Artificial intelligence (AI) has certainly made impressive progress over the past few years. Consequently, many companies have entered the market bombarding radiologists with diagnostic AI tools aiming to help them in their clinical practice. Navigating through this plethora of AI product offerings can be quite challenging at times. How do you know if the marketing claims could hold up in clinical practice? And what are important questions to ask vendors?
The authors of a recently published manuscript provide important guidance on which questions should be addressed before making a buy or no-buy decision. In their “evaluating commercial AI solutions in radiology” (ECLAIR) guidelines, the authors highlight the ten most important questions to ask vendors:
1. What problem is the application intended to solve, and who is the application designed for?
This might seem obvious, but it is important to clearly establish which specific clinical need the AI tool is expected to solve and how the tool is intended to act. The application could be, for instance, used as a double reader, triage tool or other, and it may generate different clinical outputs, such as diagnosis, prognosis, or quantification.
2. What are the potential benefits and risks, and for whom?
The relevant outcome measures may vary, depending on who should benefit from the usage of such tools. Diagnostic tools should most likely help improve the clinical outcome of patients in a certain clinical scenario; more workflow-oriented tools may help with billing or productivity.
3. Has the algorithm been rigorously and independently validated?
In most cases, it should be expected that AI tools have been thoroughly evaluated with regards to their performance. These studies may, however, reveal some biases. For example, some specific patient groups might have not been included, or certain scanner vendors underrepresented. In general, specific recommendations apply for the evaluation of AI algorithms and existing guidelines should be followed.
4. How can the application be integrated into your clinical workflow and is the solution interoperable with your existing software?
Eventually, all good ideas will have to face clinical and institutional reality. So, these questions should be considered early on. Even the best AI tool will not be used if it cannot be integrated seamlessly into the existing clinical workflows.
5. What are the IT infrastructure requirements?
It is always a good idea to consult with your IT department as early as possible. They will help you assess interoperability and guide you through issues that may hinder the deployment of the tool, such as network security issues.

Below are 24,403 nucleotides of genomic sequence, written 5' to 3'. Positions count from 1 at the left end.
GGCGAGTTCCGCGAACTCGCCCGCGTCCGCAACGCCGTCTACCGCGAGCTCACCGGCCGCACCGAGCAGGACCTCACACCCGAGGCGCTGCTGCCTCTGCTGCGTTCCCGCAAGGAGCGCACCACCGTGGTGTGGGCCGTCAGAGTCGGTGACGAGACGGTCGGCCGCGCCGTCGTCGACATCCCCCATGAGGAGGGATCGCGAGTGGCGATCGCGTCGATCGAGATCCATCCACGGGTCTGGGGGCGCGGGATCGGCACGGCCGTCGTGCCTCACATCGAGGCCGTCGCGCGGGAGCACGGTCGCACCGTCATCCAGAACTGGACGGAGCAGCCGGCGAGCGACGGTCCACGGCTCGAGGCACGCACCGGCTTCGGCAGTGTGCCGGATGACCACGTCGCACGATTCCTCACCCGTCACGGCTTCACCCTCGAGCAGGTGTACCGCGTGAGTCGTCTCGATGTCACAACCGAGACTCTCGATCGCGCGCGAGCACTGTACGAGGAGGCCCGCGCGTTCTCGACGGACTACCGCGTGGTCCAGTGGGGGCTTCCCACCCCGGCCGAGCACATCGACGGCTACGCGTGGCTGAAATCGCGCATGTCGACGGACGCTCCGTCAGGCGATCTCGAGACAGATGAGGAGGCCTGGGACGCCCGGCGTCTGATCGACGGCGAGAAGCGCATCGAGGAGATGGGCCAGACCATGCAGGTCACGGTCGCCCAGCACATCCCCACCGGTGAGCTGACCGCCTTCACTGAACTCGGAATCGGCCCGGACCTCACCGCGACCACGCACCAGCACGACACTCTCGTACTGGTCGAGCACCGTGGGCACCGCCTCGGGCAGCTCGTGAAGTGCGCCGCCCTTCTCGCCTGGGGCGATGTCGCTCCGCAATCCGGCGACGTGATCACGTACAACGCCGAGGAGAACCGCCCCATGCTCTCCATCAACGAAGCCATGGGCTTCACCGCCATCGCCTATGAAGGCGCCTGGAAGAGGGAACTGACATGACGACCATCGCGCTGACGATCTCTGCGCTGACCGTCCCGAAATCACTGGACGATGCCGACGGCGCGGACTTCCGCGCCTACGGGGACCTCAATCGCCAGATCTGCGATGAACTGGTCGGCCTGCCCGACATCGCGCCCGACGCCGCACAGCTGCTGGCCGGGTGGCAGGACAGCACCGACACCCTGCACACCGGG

6. Does the application conform to the medical device and the personal data protection regulations of the target country, and what class of regulation does it conform to?
Again, this might sound boring but can have huge implications if not addressed early on. In Europe, all medical devices, which AI tools usually are, need CE certification and in the future will need to adapt to the upcoming Medical Device Regulation.
7. Have return on investment (RoI) analyses been performed?
It’s easy to get caught up in enthusiasm for an AI tool, but in the end, the tool will have to be paid for, and unfortunately, healthcare is rarely characterized by an abundance of resources and money. At best, RoI analyses should be formally performed to ensure that the solution is locally viable.
8. How is the maintenance of the product ensured?
Like every system, AI software may suffer a malfunction. Other times, there will be changes to the IT infrastructure of an institution over time. Therefore, support from the AI vendor will be needed. And since this could come with a price tag, it should be discussed beforehand. In general, the sustainability of the product over time, including in germs of cost, is important to consider.
9. How are user training and follow-up handled?
There may be AI tools that are seamlessly integrated into existing workflows and do not need specific user training. Others may take time to familiarize themselves, in which case dedicated user training will certainly be helpful. In any case, there should ideally be a way to contact the vendor if a question comes up.
10. How will potential malfunctions or erroneous results be handled?+
The AI tool will be wrong from time to time, so having a way to discuss and fix bugs and errors is certainly desirable. Post-market surveillance will be relevant to AI tools, just as it is for drugs and other products.
These are just some of the most important questions to consider when deciding on an AI tool. Additional points, as well as some specific explanations to those questions, can be found in “To buy or not to buy—evaluating commercial AI solutions in radiology (the ECLAIR guidelines)”.
- Numerous commercial solutions based on artificial intelligence techniques are now available for sale, and radiology practices have to learn how to properly assess these tools. Decision-making criteria can be complex and involve several actors in the institution.
- The ECLAIR guidelines propose a framework focusing on practical points to consider when assessing an AI solution in medical imaging, allowing all stakeholders to conduct relevant discussions with manufacturers and reach an informed decision as to whether to purchase an AI commercial solution for imaging applications.
Authors: Patrick Omoumi, Alexis Ducarouge, Antoine Tournier, Hugh Harvey, Charles E. Kahn Jr, Fanny Louvet-de Verchère, Daniel Pinto Dos Santos, Tobias Kober & Jonas Richiardi